But at this age, they're also not developmentally advanced enough to delay gratification for more than a few seconds... so, while you can lay the groundwork for concepts like sharing, the babies aren't going to be able to restrain themselves and voluntarily share for quite a long time.

I've heard that putting out a bunch of identical toys can help: ten wooden trucks, more than either baby can hoard. Or occupy the babies separately -- do they have to play together? Maybe they can be ten feet apart on the floor, each with a giant piece of paper and one red crayon.
posted by xo at 8:57 AM on February 17, 2005


I second other good advice, and again suggest tht 17 month olds are socially retarded and can't play together. It's just a normal developmental thing. My kids don't really play well *together* with kids their own age until around three. Your mileage, it may vary. Separate but equal sounds good, as mentioned above.
posted by mecran01 at 9:07 AM on February 17, 2005


What about play without toys? If kids that young play simple games with each other, hand games, games of moving around, saying simple words with each other & adults, listening to stories, etc. this might be a temporary solution, and would work well with the "remove the offending toy" suggestion since it sounds like all toys are "offending."
posted by lorrer at 10:14 AM on February 17, 2005


Thank you all for the advice. I appreciate that its a stage of development and not the end of the world. However, it is very frustrating for us adults as well as the kids.

I think the kids need to grow a bit before they are given the time out treatment. I feel that they wouldn't really grasp the message quite yet, though now I feel fully prepped to use it when they are a little older!

I like the idea of them having lots of the same toy and will look into this as they do have some of the same objects, but never together in the same place (some teddys, some books, some cars). I also like the idea of more non-toy play. They get a lot of this (singing, drawing, reading, action games) but perhaps we should look to focus on it for the short term.

I guess one of the main things we need to address is coping mechanisms for us parents. A few hours of this daily really tries the patience!

Thanks again everyone
posted by davehat at 10:51 AM on February 17, 2005


I just discussed the issue with my future wife, who is a honest-to-god professional expert in these issues (she's an early childhood consultant for a well-regarded group of preschools in Boston's metro west). Her take included a lot of observations made here:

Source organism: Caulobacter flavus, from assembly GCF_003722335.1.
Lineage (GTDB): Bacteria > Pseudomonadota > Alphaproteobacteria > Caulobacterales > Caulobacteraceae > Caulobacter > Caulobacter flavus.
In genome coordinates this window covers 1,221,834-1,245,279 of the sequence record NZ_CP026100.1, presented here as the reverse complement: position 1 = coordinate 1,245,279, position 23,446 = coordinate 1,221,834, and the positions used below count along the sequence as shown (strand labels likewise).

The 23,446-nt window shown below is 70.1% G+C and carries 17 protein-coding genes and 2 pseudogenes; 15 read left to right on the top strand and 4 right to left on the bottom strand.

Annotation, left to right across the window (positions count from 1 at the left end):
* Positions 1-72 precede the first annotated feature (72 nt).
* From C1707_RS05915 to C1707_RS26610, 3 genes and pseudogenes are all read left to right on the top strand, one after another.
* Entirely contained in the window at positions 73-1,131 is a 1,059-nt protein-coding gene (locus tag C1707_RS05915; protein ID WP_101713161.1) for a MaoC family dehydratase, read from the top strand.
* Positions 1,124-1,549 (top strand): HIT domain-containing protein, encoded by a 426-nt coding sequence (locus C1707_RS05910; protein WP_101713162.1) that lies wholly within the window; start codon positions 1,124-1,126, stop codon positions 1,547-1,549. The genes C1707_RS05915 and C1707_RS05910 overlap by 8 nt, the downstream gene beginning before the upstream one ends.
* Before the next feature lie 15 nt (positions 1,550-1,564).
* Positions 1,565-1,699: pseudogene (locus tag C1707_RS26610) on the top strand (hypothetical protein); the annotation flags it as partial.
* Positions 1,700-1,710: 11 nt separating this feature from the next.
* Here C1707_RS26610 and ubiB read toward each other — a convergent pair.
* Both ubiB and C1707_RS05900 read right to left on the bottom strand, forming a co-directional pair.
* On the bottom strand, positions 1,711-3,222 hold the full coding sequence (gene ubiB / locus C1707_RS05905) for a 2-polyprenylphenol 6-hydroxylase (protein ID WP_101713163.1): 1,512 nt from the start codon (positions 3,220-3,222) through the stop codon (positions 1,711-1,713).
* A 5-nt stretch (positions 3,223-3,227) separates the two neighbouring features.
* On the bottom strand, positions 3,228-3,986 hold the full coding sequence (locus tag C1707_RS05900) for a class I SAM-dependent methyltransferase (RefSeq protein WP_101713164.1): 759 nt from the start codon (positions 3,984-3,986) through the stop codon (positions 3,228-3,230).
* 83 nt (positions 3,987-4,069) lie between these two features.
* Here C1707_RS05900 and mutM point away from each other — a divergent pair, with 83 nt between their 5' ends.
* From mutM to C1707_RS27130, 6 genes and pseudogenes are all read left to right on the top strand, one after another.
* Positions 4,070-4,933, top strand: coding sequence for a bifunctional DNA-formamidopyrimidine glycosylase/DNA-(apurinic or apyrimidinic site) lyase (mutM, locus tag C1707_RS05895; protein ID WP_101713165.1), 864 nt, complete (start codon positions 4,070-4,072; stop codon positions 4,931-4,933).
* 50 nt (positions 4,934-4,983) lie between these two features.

This is perfectly normal, predictable behavior for 18 months. Kids that age are egocentric and learning to exert their wills. It isn't a conflict between two friends, because children of that age don't have friends in the sense that we have them-- to each child it's interaction between themselves and someone who fits into the broad description of "not my parents". But, she emphasized, friends is the next step. Gradual realizations of the needs of others will come and the kids will learn to share.

She stressed that the behavior is normal, healthy and can only effectively be resolved on an instance-by-instance basis by explaining the rules of conduct to the kids and stepping between them for a few minutes. It's going to be tedious for a few months, but the kids will be the better for it, both the aggressor and the more passive child.

The longer resolution, she said, comes from mental development that you can't hurry (but will develop soon enough anyway) and, just as important, modeling on the part of the adults (which you're doing just by being patient and correcting incidents when they flare). Again, the situation you described is normal and healthy even if it's bothersome for the adults involved.
posted by Mayor Curley at 11:15 AM on February 17, 2005


Agree, time out is way too soon. Save that for > 24 months, you'll need it then.
Show simple examples of sharing between adults first, then extend it to the kids. Simple stuff - kid-friendly food, whatever.
Sometimes, 'Mine!' is something you can't reason with. I don't know how long this behavior typically lasts but it was a short time - two out of four (twins) were like this for a month, the others just didn't do that much.
posted by nj_subgenius at 5:26 PM on February 17, 2005


...that is, with me and my kids. Good luck.
posted by nj_subgenius at 5:29 PM on February 17, 2005